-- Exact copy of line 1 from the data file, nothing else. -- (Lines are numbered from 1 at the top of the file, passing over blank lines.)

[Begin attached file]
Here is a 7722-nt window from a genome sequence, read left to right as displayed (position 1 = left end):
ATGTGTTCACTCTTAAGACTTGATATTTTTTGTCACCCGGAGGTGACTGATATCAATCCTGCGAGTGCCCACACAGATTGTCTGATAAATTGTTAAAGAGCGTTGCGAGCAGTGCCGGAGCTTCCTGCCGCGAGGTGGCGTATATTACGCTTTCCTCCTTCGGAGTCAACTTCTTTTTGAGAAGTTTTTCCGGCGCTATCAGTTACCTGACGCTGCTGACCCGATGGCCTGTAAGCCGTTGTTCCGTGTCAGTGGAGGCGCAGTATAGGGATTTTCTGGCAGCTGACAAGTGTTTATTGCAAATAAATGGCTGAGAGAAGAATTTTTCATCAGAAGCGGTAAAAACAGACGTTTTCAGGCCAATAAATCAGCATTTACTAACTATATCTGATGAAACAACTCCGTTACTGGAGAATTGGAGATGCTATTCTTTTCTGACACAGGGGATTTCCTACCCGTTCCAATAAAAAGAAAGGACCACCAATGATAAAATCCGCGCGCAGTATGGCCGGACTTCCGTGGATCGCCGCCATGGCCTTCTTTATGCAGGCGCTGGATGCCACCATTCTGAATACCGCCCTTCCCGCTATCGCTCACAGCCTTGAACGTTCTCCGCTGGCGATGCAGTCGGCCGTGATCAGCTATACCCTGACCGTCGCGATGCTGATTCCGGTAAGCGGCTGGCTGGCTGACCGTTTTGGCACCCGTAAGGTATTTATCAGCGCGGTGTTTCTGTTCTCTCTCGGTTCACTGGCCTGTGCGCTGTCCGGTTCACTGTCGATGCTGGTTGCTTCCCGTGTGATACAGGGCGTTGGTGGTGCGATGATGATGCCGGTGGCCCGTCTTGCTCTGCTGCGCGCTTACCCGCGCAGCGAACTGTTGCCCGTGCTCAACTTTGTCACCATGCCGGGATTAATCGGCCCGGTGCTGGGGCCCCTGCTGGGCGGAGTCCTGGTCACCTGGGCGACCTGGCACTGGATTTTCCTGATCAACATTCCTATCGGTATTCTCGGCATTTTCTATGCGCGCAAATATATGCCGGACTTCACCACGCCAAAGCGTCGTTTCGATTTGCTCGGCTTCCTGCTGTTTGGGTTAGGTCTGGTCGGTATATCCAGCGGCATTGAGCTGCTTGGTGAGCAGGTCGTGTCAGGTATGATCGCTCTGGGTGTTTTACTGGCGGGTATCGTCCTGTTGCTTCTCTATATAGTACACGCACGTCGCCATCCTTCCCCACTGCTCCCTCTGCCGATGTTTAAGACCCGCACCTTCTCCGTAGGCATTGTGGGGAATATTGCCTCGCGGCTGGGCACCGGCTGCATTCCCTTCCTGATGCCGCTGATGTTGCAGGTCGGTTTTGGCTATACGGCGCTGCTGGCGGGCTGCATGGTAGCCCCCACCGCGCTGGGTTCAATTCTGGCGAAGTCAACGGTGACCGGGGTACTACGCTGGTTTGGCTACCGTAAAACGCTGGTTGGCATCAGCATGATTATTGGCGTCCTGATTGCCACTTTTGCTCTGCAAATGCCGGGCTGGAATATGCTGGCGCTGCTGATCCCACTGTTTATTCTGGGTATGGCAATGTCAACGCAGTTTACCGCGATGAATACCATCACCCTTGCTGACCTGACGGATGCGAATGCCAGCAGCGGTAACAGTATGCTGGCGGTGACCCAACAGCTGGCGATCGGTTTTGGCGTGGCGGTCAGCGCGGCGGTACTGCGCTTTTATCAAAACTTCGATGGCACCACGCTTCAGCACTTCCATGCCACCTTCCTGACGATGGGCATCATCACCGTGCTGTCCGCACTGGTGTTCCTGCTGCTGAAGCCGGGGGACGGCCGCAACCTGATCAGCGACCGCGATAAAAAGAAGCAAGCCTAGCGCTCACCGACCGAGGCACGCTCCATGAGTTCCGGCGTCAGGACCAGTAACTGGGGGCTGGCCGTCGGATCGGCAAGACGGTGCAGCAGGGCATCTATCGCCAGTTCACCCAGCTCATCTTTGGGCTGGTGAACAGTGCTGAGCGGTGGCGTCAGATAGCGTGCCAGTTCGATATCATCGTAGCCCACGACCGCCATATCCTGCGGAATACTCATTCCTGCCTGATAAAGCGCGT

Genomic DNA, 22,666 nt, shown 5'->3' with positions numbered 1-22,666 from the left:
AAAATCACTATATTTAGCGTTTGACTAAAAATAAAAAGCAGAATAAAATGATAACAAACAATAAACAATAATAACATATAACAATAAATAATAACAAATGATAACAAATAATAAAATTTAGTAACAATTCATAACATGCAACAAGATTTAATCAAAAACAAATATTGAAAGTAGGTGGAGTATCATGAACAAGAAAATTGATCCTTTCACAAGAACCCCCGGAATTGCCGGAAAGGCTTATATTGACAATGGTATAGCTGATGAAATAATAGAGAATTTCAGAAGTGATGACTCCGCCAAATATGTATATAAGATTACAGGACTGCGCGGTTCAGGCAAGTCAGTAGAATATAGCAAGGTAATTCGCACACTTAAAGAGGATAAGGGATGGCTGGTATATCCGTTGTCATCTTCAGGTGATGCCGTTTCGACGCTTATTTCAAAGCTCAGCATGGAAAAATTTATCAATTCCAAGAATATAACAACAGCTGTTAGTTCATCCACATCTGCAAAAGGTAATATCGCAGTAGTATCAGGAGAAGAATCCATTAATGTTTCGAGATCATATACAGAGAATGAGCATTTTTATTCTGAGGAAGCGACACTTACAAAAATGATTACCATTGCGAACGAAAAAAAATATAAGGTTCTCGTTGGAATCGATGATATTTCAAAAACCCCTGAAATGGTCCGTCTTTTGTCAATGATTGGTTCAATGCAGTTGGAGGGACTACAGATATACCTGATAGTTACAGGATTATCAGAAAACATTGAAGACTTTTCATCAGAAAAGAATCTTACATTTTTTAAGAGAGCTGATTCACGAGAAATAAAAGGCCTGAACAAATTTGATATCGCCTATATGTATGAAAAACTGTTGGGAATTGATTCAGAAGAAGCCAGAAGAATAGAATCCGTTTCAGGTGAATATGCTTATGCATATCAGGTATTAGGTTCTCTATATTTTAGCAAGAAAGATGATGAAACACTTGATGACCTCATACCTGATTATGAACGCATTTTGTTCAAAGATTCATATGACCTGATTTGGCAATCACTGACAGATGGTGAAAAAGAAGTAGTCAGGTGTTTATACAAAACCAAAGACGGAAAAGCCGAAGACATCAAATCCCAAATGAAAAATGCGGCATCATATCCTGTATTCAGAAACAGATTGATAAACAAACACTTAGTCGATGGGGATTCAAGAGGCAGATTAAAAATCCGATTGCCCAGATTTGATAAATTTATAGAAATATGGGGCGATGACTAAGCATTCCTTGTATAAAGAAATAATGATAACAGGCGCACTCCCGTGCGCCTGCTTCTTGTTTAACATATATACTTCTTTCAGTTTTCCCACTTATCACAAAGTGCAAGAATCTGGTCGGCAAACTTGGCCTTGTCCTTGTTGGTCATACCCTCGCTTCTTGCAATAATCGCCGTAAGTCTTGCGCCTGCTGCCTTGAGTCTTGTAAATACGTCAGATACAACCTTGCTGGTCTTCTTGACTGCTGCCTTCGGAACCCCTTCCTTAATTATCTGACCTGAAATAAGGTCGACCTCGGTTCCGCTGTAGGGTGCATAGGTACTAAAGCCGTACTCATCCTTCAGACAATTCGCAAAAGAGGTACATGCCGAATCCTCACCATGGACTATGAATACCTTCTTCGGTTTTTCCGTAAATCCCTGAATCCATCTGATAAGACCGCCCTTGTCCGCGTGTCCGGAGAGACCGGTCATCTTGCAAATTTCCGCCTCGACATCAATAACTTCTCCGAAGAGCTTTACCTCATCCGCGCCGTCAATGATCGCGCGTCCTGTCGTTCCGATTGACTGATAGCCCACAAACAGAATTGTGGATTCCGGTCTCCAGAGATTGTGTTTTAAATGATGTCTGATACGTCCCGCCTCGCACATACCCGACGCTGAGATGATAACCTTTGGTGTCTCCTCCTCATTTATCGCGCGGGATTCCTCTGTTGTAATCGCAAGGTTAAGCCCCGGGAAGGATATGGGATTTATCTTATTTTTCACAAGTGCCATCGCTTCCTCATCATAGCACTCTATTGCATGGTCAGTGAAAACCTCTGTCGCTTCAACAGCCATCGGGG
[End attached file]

Here is a 7722-nt window from a genome sequence, read left to right as displayed (position 1 = left end):